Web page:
Studying bats and wind turbines

US company Iberdrola Renewables has presented the first of its internal awards for technicians under its Avian and Bat Protection Policy (ABPP). From Iberdrola’s press release:

The Casselman and Peñascal Wind Power Projects in Pennsylvania and Texas respectively won the 2011 awards for wind plant achievement. Stewart Banks, a technician at the Hardscrabble Wind Power Project in New York, was honored for individual achievement.

Bat conservation at wind farm
BCI Conservation Biologist demonstrates field data collection procedures at the Casselman Wind facility (picture from BCI).

Casselman Wind Power Project in Pennsylvania was the site of a groundbreaking, two-year study on the interaction between bats and wind turbines. It was conducted by independent conservation group Bat Conservation International (BCI) through the Bats and Wind Energy Cooperative (BWEC), which is a coalition of the American Wind Energy Association (AWEA), the U.S. Fish and Wildlife Service, the National Renewable Energy Laboratory and BCI.

“From the start, the entire Casselman staff and the guys back at our National Control Center in Portland have been 100 percent in the game on contributing to research on this fascinating but not well-understood species,” said Chris Long, Casselman plant manager. “I’m just honored to pick up the award on my team’s behalf.”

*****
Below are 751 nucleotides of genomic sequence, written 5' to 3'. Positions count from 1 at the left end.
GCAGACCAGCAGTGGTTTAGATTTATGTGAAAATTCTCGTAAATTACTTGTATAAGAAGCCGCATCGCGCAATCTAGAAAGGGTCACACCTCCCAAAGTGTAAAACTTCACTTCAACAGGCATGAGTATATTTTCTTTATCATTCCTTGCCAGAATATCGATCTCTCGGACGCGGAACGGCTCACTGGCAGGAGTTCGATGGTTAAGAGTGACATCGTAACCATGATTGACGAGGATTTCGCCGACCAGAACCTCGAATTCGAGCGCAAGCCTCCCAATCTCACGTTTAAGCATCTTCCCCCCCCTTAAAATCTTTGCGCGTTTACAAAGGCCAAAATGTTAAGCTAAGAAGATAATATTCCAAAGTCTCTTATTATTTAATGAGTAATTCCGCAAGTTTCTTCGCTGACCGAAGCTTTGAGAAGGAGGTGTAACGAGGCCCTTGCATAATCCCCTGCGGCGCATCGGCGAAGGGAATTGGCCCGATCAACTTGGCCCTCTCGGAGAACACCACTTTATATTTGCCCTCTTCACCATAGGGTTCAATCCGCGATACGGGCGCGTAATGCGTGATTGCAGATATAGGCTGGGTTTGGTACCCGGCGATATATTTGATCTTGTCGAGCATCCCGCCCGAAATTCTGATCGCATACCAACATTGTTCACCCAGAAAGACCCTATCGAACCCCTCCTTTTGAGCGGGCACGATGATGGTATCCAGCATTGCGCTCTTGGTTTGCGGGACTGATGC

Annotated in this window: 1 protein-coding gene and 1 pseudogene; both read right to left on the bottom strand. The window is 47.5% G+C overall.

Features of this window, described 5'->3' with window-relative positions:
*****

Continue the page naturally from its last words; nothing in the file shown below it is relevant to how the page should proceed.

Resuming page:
This support and effort by onsite personnel continued with the implementation of the wildlife program at Casselman. Their exceptional performance of compliance requirements and monitoring was exemplified during agency site visits to demonstrate and discuss the wildlife program.

More detail on the activities of the technicians follows:

Onsite technician training

As part of Iberdrola Renewables’ ABPP and wildlife program, an onsite operations technician is identified and trained as the Environmental Coordinator (EC) at each site in the company’s fleet of wind farms. On a regular schedule, the EC visually examines the immediate area around selected wind turbines, walking pre-determined routes along access roads and around turbine pads searching for carcasses. Then the ECs use a mobile technology device to photograph, document and report any observed casualties directly to Portland, Ore., headquarters for processing, notifications and any specific follow-up required. The efforts by the ECs are audited by third-party biological contractors, verifying the searchers’ efficiencies, thereby increasing the level of confidence in the data collected.

You can read more about the topic, the studies being undertaken and measures to reduce bat mortality at Bat Conservation International and the Bats and Wind Energy Co-operative.

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